test discs

Our partners in the distribution of Manos, Synapse Films, has begun talking publicly about the disc release. Announced so far as extras are the audio commentary from Jackey and Tom Neyman, the documentaries (one long, two short) that I produced with Daniel Griffith at Ballyhoo Motion Pictures.

Disc authoring, duplication, and packaging on a retail scale is a far more complex and lengthy undertaking than one may be aware of. Everything, right down to the bar code on the packaging, requires sufficient time and money to put in place. The contents of the disc itself are inspected with care in a series of test pressings- hence this image posted by Synapse:

manos_testdisc The retail release of the disc is determined not only by the length of this quality control process, but by when the company’s resources will best support the mass duplication and distribution of the final product. This is an exciting time, though I’m only slightly involved at this point. I’ll share what information I get as it arrives, and the most immediate updates will be found on our Facebook page.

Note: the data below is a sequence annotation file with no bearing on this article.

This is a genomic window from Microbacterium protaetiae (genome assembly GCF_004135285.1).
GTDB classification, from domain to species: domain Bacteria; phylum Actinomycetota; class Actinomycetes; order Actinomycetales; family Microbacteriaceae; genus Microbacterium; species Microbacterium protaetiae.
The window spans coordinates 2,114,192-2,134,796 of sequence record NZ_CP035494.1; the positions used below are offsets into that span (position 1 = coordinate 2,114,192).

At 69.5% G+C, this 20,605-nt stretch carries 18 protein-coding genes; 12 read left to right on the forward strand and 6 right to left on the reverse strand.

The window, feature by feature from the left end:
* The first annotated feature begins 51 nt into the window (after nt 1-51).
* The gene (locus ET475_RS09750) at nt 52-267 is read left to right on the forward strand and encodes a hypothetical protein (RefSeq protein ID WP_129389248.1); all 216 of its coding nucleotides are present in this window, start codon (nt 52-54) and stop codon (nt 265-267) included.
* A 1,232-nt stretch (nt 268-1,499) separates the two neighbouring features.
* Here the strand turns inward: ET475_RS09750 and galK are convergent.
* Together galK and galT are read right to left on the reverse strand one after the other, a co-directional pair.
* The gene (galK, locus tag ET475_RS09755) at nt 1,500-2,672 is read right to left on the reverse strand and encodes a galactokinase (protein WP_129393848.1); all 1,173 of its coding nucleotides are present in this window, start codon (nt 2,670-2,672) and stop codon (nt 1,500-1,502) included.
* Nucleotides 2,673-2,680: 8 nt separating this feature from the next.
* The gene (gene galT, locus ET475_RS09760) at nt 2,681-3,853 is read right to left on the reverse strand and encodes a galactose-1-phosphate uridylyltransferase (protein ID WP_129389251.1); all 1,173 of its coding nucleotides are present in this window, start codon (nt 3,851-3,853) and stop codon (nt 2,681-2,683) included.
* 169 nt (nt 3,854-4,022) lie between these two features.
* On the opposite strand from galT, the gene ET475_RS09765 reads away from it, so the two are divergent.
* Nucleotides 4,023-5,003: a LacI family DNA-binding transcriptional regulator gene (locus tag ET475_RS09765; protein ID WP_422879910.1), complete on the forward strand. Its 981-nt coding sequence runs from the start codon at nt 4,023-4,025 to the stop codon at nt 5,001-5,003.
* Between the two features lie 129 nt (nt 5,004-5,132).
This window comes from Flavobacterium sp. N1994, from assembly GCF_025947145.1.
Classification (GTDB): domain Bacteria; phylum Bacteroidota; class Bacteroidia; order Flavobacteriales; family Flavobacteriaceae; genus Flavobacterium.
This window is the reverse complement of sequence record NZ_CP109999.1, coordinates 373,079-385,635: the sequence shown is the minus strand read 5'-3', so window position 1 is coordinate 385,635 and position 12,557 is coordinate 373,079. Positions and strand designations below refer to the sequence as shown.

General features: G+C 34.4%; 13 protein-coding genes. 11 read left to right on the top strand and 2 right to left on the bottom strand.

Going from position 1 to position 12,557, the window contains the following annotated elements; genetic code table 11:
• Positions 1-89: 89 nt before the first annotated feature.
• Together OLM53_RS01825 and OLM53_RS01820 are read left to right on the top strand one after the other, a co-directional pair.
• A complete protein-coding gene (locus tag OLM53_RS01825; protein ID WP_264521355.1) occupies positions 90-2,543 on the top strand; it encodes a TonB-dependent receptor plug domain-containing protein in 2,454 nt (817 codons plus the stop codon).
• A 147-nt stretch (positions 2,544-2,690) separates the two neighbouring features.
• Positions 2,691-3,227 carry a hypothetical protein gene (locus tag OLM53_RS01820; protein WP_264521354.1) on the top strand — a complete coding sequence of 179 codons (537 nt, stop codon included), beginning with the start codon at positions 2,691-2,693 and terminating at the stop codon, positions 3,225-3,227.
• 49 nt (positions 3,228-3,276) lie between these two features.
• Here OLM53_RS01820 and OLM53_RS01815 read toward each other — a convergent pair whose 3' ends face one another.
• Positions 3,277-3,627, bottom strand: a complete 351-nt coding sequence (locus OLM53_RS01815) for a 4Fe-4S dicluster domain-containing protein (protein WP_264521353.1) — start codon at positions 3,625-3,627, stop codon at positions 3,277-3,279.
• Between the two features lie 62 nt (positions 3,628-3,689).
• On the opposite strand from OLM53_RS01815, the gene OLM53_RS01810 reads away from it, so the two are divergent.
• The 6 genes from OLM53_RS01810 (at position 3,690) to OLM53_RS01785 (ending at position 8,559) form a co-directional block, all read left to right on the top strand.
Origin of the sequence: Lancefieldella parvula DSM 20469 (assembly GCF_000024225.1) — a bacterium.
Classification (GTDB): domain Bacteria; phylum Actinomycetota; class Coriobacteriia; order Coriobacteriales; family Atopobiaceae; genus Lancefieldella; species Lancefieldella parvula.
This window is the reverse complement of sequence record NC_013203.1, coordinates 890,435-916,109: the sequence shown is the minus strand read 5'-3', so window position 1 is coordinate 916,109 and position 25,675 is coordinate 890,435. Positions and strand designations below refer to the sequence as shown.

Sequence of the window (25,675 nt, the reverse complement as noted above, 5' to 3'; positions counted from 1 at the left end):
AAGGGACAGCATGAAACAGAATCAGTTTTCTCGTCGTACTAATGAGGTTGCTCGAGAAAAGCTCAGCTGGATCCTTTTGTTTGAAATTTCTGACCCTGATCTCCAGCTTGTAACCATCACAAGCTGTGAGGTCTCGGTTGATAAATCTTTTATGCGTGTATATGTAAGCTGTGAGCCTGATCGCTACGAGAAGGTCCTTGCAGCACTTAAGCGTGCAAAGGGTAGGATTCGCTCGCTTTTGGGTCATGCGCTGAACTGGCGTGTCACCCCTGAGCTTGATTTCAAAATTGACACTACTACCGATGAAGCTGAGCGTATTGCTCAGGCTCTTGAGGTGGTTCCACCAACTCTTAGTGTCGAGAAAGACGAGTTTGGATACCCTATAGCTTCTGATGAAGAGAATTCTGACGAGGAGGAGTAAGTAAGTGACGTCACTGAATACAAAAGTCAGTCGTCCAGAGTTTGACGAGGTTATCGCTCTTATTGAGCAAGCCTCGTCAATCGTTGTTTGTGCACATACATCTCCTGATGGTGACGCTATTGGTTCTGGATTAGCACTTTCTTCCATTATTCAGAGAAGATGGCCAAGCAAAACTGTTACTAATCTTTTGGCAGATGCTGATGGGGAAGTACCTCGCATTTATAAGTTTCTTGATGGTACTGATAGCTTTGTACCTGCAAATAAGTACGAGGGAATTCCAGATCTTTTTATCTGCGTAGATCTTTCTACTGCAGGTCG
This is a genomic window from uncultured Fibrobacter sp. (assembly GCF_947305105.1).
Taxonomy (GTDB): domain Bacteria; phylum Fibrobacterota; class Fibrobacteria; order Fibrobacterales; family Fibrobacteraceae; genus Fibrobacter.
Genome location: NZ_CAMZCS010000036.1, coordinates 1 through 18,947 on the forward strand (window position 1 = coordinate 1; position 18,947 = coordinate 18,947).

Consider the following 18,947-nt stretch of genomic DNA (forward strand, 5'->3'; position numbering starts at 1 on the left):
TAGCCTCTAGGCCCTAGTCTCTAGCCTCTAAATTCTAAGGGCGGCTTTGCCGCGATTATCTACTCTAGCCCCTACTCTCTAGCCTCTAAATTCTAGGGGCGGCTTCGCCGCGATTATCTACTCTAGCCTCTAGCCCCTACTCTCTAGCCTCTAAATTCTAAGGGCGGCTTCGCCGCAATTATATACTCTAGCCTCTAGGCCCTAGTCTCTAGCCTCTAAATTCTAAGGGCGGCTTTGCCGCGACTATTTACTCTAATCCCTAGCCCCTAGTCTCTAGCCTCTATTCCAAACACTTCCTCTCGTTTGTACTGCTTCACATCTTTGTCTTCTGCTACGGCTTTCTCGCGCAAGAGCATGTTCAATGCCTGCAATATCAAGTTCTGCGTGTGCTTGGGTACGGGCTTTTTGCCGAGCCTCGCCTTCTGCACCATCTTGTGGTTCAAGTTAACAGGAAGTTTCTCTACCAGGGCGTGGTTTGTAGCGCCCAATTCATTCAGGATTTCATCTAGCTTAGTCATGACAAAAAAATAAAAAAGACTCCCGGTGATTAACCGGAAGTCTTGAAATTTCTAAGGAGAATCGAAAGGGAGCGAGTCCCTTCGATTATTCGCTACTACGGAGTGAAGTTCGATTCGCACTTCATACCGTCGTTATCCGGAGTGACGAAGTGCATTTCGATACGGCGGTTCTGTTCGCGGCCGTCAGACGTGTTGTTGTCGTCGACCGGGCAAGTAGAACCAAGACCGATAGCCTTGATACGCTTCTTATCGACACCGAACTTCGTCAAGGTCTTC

The Film-Out


Above are a few frames from the first 35mm film-out test, straight from the lab. This five-minute selection of scenes serve the purpose of testing out our color density, grain and sound levels for accuracy before the final output. So far I’ve checked it through a loupe and have found it very helpful, but in a few days I’ll be seeing how it holds up on the big screen.

Here is the width of these five minutes of film:


It’s easy to forget, with the way digital currently dominates our landscape, that any movie ever made or shown on film has a very real weight and substance to it. Holding it you are immediately struck by the feel, the texture, and even the faint scent from the chemistry that made it possible to do this.

If you wonder whether it’s excessive to do a film-out for Manos, consider for a moment the alternative. Currently, there is no guaranteed solution for long-term storage of digital assets, only various systems of copying and recopying precious data. On the other hand, polyester-based film stocks can keep an image stable for over a century. Though you’d be hard pressed to see film projected in the multiplex today, major studios still rely on it for the shelf-stable storage of their product.

The work that we’ve accomplished here- for what is by all accounts a very neglected film- is something to be proud of. Preserving not only the movie, but the work we’ve done on it, necessitates a film out. And if you’re a backer of this project, your name in the restoration credits will also be there for as long as Manos continues to survive.

Though a 2K DCP of Manos has already been made to enable easy projection in today’s digital cinemas, and there’s nothing at all wrong with enjoying it that way, there’s something truly special about watching it projected traditionally. Here’s hoping that as many people as possible get the chance.